Friday, August 28, 2009

"You can have New Orleans back, but you’ve got to want it bad."

Four years ago tomorrow, the first report of a levee breach in New Orleans, Louisiana was made (see a timeline of Katrina here). New Orleanians that had weathered the brutal Category 5 Hurricane Katrina were to realize shortly that the worst of the storm would begin only after it had ended. The flooding was terrible and, undoubtedly, still remembered by even those of us who have never called New Orleans home. Today New Orleans is slowly rebuilding, but it hasn’t been and still will not be easy. Some sections of the city are coming up just fine, while others, particularly the poorer areas, are still abandoned and have been left untouched since Katrina.

There are a ton of books out there about New Orleans, and, if you’ve ever been there, you would understand why. New Orleans has a culture all its own and its food, music, and people are well-known in the Western world. Katrina’s impact on New Orleans has been the central theme of most books that have been published about the city in the past few years. For example, there’s Why New Orleans Matters by Tom Piazza (2005), a New Orleanian who describes the city so intimately that there’s no doubting his love and passion for it. Or, Nine Lives by Dan Baum (2009), who arrived in New Orleans after the storm as a reporter and became so intrigued by the city he wrote the stories of nine of its inhabitants and their hurricane experiences. A similar story portrayed in graphic novel format, is A.D.: New Orleans after the Deluge by Josh Neufeld (2009), who captures the Katrina experiences of seven people in bold, color-infused panels, that was originally serialized in Smith magazine. Celebrate this fine city, its past as well as its future, with a great book or documentary from the Austin Public Library. Do a subject search in FindIt, our online catalog, by choosing Subject in the dropdown menu and search for “Katrina, 2005”, to see all of the materials we have about the storm, or “New Orleans and biography”, to see all of the materials we have about New Orleans and its culture.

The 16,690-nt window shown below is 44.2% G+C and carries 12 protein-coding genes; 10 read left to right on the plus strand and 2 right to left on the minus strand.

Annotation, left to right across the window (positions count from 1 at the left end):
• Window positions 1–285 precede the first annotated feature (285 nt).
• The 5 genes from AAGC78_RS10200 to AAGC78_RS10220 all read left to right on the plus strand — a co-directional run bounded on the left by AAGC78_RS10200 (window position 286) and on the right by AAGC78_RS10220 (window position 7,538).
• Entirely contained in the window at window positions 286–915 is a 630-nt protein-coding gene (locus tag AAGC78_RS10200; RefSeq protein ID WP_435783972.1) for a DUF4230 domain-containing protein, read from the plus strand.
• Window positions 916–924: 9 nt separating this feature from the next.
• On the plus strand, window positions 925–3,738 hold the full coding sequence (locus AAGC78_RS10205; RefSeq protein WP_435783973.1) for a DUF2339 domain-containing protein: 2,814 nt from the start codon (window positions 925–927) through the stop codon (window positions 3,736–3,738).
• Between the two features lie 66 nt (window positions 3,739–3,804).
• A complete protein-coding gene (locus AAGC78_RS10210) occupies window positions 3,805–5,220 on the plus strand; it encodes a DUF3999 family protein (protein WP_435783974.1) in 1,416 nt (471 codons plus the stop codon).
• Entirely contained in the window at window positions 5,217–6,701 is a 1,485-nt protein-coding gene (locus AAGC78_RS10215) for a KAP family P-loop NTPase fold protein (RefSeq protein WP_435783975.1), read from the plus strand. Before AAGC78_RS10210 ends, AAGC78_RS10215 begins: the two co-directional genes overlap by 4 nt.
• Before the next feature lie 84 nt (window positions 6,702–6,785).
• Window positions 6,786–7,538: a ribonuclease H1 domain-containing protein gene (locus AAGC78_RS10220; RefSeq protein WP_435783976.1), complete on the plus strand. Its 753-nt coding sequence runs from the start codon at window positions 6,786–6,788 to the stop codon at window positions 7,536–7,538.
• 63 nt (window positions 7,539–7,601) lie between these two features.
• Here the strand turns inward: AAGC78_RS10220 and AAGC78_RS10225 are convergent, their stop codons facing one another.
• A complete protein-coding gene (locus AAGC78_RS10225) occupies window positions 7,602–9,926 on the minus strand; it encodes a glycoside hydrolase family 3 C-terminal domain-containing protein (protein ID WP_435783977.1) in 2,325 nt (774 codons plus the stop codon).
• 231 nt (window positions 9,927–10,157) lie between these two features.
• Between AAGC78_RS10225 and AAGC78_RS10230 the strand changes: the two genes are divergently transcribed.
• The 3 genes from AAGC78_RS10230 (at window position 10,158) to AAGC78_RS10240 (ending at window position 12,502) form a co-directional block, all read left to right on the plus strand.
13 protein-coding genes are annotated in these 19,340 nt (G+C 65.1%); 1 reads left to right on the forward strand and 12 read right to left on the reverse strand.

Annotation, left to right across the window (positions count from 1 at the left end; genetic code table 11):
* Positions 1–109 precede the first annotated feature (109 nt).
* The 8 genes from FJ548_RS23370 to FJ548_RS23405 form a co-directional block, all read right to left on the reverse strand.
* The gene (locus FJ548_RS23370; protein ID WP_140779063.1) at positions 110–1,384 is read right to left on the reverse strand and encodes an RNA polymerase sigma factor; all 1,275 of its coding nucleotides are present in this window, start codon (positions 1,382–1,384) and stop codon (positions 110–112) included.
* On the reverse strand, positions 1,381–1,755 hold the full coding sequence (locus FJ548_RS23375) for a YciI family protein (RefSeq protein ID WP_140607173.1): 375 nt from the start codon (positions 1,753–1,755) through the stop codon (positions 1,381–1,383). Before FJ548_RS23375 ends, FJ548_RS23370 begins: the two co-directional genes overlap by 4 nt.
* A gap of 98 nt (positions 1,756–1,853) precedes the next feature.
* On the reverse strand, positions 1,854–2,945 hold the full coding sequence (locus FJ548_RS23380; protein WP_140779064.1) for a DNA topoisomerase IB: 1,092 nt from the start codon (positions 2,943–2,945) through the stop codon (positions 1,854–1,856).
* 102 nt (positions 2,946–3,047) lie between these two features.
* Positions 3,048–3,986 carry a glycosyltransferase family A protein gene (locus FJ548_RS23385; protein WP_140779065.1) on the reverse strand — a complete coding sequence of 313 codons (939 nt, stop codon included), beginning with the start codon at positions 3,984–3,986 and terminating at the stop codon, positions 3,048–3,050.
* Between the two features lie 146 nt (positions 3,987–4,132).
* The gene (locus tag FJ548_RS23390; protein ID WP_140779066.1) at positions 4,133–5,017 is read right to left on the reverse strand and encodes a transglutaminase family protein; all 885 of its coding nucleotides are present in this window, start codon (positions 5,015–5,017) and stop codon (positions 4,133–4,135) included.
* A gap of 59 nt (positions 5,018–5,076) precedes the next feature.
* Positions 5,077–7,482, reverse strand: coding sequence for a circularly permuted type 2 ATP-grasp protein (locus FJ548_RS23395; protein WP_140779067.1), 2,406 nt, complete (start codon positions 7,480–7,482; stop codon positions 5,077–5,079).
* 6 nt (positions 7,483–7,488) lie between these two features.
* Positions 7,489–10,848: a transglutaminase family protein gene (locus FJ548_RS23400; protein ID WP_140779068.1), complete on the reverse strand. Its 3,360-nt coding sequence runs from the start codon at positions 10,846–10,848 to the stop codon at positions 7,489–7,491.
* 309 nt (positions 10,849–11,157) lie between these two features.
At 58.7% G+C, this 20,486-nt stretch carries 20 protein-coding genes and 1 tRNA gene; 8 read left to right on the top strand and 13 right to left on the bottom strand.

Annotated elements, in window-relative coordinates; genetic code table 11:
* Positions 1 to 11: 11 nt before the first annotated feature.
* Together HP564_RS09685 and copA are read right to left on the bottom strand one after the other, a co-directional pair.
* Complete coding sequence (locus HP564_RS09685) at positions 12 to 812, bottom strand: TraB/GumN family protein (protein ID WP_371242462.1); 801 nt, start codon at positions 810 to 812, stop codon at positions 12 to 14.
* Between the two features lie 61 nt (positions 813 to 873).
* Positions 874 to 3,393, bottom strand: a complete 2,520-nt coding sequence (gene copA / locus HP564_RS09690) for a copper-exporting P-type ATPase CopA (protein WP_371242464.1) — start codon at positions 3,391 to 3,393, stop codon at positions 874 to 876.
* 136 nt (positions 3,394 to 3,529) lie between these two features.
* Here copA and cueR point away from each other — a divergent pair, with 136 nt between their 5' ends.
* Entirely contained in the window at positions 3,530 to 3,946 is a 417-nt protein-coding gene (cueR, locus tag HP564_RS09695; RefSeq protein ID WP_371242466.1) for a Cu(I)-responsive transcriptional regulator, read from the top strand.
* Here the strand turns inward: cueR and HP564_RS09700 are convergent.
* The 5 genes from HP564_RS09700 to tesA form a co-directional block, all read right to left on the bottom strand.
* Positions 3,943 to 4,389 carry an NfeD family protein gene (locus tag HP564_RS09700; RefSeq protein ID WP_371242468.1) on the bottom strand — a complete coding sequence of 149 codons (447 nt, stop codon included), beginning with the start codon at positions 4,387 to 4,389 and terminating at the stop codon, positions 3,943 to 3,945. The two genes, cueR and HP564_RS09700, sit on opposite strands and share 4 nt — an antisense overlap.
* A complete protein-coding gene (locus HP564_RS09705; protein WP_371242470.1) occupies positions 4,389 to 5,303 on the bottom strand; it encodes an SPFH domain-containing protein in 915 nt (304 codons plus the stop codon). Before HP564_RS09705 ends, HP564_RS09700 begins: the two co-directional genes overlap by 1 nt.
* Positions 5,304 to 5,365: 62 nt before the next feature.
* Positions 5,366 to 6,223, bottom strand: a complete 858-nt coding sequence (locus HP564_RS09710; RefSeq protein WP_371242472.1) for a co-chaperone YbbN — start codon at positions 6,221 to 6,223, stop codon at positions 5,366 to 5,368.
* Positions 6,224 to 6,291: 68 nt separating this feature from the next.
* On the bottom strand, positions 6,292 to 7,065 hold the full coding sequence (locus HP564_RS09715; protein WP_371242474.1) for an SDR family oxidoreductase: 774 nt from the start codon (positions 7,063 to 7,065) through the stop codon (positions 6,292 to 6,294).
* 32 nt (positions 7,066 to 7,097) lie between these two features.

A.D.: New Orleans After the Deluge
Read all about this comic and see it in its web format here.

City of Refuge
A novel by Tom Piazza about two families weathering Katrina.

Cooking Up a Storm: Recipes Lost and Found from the Times-Picayune of New Orleans
An excellent idea for an excellent book - listen to the story behind it here on NPR.

The Great Deluge: Hurricane Katrina, New Orleans, and the Mississippi Gulf Coast

Nine Lives: Death and Life in New Orleans

Sugarcane Academy: How a New Orleans Teacher and His Storm-Struck Students Created a School to Remember

Why New Orleans Matters

This one was just recently published, was written by the acclaimed Dave Eggers, and has received nothing but raves, such as this one here.

Documentaries (DVDs)

The Old Man and the Storm
A PBS Frontline documentary

The Axe in the Attic

Trouble the Water

When the Levees Broke
Acclaimed 3-disc documentary by the legendary Spike Lee

Articles and News

Barriers to Mental Health Services for Children Persist in Greater New Orleans, Although Federal Grants Are Helping to Address Them *requires an APL card
An interesting report compiled by the U.S. Government Accountability Office on New Orleanian children and their mental health

Hope, Reality Collide in Post-Katrina New Orleans

The State of New Orleans
Op-ed from the New York Times

Then and Now: New Orleans After Katrina
Carl Lastie is the man behind the quote that titles this blog post. More about his and others' rebuilding triumphs can be read about and seen in this article.


Anonymous said...

There's also Plenty Enough Suck to Go Around, by Cheryl Wagner.

Ragged Robin said...

Thanks. I hadn't heard of that one - I see it got a good review from the Times-Picayune: